“Ite, missa est!”
That’s Latin for, “Go, you are dismissed.” For hundreds and hundreds of years, in the Latin rite, this is how the Deacon tells the people that their liturgy–their solemn duty and joyful privilege–has been successfully performed, and they are free to go. Indeed, they are not just free to go, they need to go. Deacons are a polite bunch, generally, but if they are off their feed, they might say something like, “Scram. Get outta here!”
The Dismissal is a very small component of our celebration of the Eucharist, given and responded to inside of about four seconds, but it bears a huge load of significance. It is the nexus, the hinge, between our re-membering the Body of Christ around the altar and our re-membering the Body of Christ in the world, and for the life of the world. Our response to the Dismissal–not just “Thanks be to God,” but the way we live our lives between celebrations of the Eucharist–either validates our performance of the liturgy, or makes it incoherent, a false witness.
When we come together for the Eucharist, we, who have each been made a member of the Body of Christ through Baptism, re-member–re-assemble–the whole Body of Christ. We bring ourselves, “our souls and bodies,” as a living sacrifice to God. This sacrifice, this offering, is represented by the money that we place in the offering plate. It is also represented by the bread and wine that we place on the altar. It is significant that we don’t simply use grain and grapes in the Eucharist. Grain and grapes are God’s gifts to us, through nature. It takes human involvement–skills and labor–to turn grain into bread and grapes into wine. Bread and wine are our gifts to God. They represent all that we are and all that we have.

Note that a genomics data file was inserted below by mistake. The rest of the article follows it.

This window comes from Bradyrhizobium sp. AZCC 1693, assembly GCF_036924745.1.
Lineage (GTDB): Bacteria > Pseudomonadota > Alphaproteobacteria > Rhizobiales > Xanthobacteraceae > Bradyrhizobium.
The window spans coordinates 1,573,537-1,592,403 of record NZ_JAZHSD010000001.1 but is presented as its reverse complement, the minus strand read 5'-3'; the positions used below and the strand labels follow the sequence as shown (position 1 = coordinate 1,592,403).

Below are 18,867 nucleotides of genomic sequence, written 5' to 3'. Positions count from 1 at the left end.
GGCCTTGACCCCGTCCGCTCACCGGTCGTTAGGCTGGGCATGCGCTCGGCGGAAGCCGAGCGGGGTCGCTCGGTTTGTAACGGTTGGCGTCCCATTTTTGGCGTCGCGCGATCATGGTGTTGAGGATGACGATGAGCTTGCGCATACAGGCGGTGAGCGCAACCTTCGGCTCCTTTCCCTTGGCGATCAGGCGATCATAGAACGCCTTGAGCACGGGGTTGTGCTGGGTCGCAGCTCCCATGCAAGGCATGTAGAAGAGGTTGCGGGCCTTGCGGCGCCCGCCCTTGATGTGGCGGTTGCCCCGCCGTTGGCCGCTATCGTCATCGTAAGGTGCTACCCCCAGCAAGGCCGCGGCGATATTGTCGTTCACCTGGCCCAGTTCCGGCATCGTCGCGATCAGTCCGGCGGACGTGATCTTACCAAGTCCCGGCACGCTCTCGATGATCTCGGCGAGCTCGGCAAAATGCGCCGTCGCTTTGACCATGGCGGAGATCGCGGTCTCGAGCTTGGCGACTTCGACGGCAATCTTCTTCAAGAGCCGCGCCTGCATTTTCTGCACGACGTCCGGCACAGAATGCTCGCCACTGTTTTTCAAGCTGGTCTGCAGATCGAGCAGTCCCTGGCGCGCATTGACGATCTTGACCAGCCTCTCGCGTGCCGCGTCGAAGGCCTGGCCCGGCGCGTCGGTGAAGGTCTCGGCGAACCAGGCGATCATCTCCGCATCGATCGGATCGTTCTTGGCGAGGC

But we don’t just give ourselves to God, full stop. That would be an inadequate offering. We give ourselves to God in union with God’s offering of himself to himself. Yes, that sounds silly, but it’s precisely true. On the cross, God the Son offered himself to God the Father. In the Eucharist, we offer ourselves, in union with Christ’s offering of himself, for that offering alone can bridge the gap between God’s holiness and human sinfulness.
God then takes what we offer–ourselves in union with Christ–and returns the gift, transformed into his own deathless life. We become, per St Peter, “partakers in the divine nature” (II Peter 1:4).
It is God’s own mission to save–to reconcile, to forgive, to heal, to redeem, to generate justice and love. In the Eucharist, we are caught up into this mission. We have no choice, actually; it’s a vortex from which we cannot escape! To follow Jesus as his disciples, to come together around the altar and participate his divine life, his divine nature, is to be implicated and included in that saving and redeeming mission of God. There are no disciples who are not also missionaries. We announce good news, we make disciples, we baptize, we promote human flourishing in every way available to us. We do all these things as missionaries.
This is what the Dismissal reminds us of. “Go in peace to love and serve the Lord.” “Let us go forth in the Name of Christ.” “Let us go forth into the world, rejoicing in the power of the Spirit.” We are missionaries as individuals–in our homes, with our neighbors and friends, among those with whom we work or study. And we are missionaries as communities. Eucharistic Communities, corporately, discern how and where the Holy Spirit is calling them to “move into the neighborhood” (John 1:14, as rendered in The Message). Trust me, you will be hearing a lot more about this in the coming months!
In the meantime … scram. Get outta here.
P.S. Yes, the word Mass comes from the Latin missa–dismissed.